Facts About Buying a House, Refinancing

Considering Home Ownership?

buying-a-house-2We know you probably have tons of questions regarding mortgages. The first thing you need to do is check if you have good credit. We can help!

COSTEP is a not-for-profit organization based in McAllen, Texas that provides free financial literacy and credit counseling.

We can help you manage your credit and make sure you are ready to buy your dream home. Feel free to reach out to us here.

Mortgage Counseling

The U.S. Department of Housing and Urban Development sponsors housing counseling agencies around the country to provide you with information on buying a home, protecting your credit and preventing foreclosures. They will explain the documents you need to provide your mortgage company, help you make a budget so you can meet your monthly payments and provide you with helpful local resources.

The best thing about it? Help is FREE. To find a housing counselor click here:

We recommend before calling a counselor you gather the following information so you’re prepared:

  • Mortgage statements (if any)
  • Monthly debt payments (e.g. credit card payments, student loans, etc.)
  • Income details

ARM vs Fixed Rate Mortgages

An adjustable rate mortgage (ARM) is a home loan that has an interest rate that changes periodically. Therefore, your payments can go up or down even without considering increases in your property taxes and hazard insurance The initial rates are lower than fixed-mortgage rates but can increase over time due to market rates. ARMs make sense if you plan to be in the house for only a few years.

Buying a HouseFixed rate mortgage – this is the most common type of home loan. Interest rate remains the same for the entire period of the loan. This means your monthly payments won’t change, except if your property taxes or hazard insurance increases, which makes it a great loan option for first time homebuyers. However, if the market lowers interest rates, this means you will still have to pay the fixed rate you got when getting the loan and you could potentially miss out on saving money on your mortgage.

Mortgage Insurance

Have you ever wondered why everyone recommends making a down payment of at least 20% of the total amount of your home? Well, primarily because that way you won’t have to pay for mortgage insurance. Mortgage insurance is a policy that protects lenders against people that fail to make their mortgage payments. This insurance reimburses the lender if you default on your own home. However, you are still responsible for paying the premiums.

Hazard Insurance

As the name implies, hazard insurance is used to provide coverage in the event a catastrophe. Not all catastrophes might be covered so it is important for you to check your policy. For example, your hazard insurance may cover hurricanes and fires but not floods and tornados. Annual increases in your hazard insurance will cause an increase in the monthly payments you make to your lending institution or loan servicer.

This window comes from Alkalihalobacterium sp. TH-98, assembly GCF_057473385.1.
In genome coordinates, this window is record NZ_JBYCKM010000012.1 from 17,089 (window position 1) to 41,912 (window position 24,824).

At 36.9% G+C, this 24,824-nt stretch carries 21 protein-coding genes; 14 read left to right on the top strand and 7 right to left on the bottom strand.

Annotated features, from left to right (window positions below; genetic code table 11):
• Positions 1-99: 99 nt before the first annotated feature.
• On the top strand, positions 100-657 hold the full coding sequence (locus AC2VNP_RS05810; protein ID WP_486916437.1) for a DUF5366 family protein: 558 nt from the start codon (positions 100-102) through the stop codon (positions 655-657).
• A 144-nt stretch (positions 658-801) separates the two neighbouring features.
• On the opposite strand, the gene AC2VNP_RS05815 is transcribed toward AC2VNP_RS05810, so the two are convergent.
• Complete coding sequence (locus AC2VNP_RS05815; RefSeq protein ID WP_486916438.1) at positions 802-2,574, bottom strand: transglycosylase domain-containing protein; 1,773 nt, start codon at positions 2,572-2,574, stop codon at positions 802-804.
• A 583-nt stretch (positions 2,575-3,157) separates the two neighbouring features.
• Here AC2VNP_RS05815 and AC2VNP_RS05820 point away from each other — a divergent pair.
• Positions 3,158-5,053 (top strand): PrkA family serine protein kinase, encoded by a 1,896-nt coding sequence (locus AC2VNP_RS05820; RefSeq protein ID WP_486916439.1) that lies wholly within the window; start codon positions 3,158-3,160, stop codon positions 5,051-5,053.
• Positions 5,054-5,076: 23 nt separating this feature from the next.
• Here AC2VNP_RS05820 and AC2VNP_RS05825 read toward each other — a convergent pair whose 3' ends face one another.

Property Taxes

This is a tax placed on the real estate property (including the land) you own. It is mainly used by municipalities to fund programs like building schools and infrastructure. The rates of property taxes vary between municipalities, counties, school districts, and other taxing authorities. Annual increases in your property taxes will cause an increase in the monthly payments you make to your lending institution or loan servicer.

FICO

FICO score is a credit score created by Fair Isaac Corporation, a company that takes credit information and uses it to create scores that help lenders predict behavior, such as how likely is someone to pay their bills on time. Currently there are over one hundred credit-scoring models, but over 90% of financial decisions are made using a FICO score.

APR

An APR or annual percentage rate is the amount of interest on your loan amount that you have to pay annually. It does not account for the compounding of interest within that year. If you have a low APR, you will have to make lower monthly payments. An APR not only includes the interest rate but also the lender fees required to finance the loan.

APY

APY, or annual percentage yield is a percentage rate reflecting the total amount of interest paid on an account, based on the interest rate and the frequency of compounding for a 365-day period. For example, if a credit card company charges 1% interest each month, the APR would equal 12% (1% x 12 months = 12%). How is this different from APY? Well, APY takes into account compound interest (interest on interest).

The APY for a 12% rate of interest compounded monthly would be 12.68% a year APY=(1+ r/n)n -1(r = stated rate, and n = number of compounded periods). If you only carry a balance on your credit card for one month’s period you will be charged the equivalent yearly rate of 12%. However, if you carry that balance for the entire year, your effective interest rate becomes 12.68% as a result of compounding each month.

If your down payment is less than 20% of the total value of the amount financed, you are subject to property mortgage insurance.

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